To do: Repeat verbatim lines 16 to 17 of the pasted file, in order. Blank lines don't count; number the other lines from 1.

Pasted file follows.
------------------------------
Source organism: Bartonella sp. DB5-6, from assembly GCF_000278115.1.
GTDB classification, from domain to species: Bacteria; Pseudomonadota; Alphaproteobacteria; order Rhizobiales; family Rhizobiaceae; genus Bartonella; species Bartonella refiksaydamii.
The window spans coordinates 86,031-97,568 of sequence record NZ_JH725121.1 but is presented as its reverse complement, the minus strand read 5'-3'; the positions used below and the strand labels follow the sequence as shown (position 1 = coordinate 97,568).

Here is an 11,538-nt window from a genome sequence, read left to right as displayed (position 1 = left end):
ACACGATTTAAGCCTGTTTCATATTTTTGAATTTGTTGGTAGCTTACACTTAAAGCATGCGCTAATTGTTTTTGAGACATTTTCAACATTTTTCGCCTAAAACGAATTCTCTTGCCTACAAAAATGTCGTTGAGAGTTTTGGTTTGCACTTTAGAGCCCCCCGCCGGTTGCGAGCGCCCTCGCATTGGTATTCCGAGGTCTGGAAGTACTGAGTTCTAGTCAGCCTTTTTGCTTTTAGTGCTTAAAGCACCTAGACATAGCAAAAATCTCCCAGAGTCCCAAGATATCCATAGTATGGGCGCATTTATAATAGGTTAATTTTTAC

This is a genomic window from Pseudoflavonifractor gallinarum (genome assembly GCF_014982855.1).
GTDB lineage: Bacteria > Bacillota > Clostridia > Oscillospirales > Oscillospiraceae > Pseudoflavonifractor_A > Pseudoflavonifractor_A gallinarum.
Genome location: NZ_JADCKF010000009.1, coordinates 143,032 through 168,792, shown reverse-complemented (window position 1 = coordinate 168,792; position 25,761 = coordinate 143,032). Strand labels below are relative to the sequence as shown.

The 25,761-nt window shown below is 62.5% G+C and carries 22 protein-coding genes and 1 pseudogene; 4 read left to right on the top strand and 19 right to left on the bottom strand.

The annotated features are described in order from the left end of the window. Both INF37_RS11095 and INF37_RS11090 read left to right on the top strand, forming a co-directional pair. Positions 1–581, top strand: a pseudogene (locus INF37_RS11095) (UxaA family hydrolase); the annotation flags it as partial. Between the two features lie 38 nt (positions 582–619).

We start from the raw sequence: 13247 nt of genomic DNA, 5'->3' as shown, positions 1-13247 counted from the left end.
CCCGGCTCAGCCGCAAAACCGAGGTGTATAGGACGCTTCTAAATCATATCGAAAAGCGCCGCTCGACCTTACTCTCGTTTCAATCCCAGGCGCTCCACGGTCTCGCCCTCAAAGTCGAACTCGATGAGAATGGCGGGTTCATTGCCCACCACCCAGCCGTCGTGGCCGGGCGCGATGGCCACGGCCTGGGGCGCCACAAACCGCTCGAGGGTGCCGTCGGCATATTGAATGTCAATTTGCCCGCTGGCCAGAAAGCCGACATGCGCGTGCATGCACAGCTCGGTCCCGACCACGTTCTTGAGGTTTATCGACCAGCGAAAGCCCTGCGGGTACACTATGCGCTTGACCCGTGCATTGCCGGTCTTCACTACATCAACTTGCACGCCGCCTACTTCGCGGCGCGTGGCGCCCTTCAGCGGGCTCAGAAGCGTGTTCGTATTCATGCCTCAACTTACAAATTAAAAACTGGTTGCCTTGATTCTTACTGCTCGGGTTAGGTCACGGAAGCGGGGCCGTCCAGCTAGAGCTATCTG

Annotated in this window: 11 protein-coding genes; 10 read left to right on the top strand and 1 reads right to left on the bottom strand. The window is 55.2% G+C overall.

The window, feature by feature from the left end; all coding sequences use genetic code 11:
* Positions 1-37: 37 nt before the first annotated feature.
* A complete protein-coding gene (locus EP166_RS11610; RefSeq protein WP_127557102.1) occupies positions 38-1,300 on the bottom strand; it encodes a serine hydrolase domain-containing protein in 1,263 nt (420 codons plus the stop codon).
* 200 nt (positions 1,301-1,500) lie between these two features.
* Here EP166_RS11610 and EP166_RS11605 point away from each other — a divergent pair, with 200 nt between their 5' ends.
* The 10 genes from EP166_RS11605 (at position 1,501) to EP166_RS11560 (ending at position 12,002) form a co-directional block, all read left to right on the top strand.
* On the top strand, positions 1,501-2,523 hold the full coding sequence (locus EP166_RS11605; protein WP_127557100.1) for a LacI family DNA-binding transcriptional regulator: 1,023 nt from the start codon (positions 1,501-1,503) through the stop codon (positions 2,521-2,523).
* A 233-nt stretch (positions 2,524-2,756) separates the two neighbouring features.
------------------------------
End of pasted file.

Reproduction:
* A complete protein-coding gene (locus EP166_RS11610; RefSeq protein WP_127557102.1) occupies positions 38-1,300 on the bottom strand; it encodes a serine hydrolase domain-containing protein in 1,263 nt (420 codons plus the stop codon).
* 200 nt (positions 1,301-1,500) lie between these two features.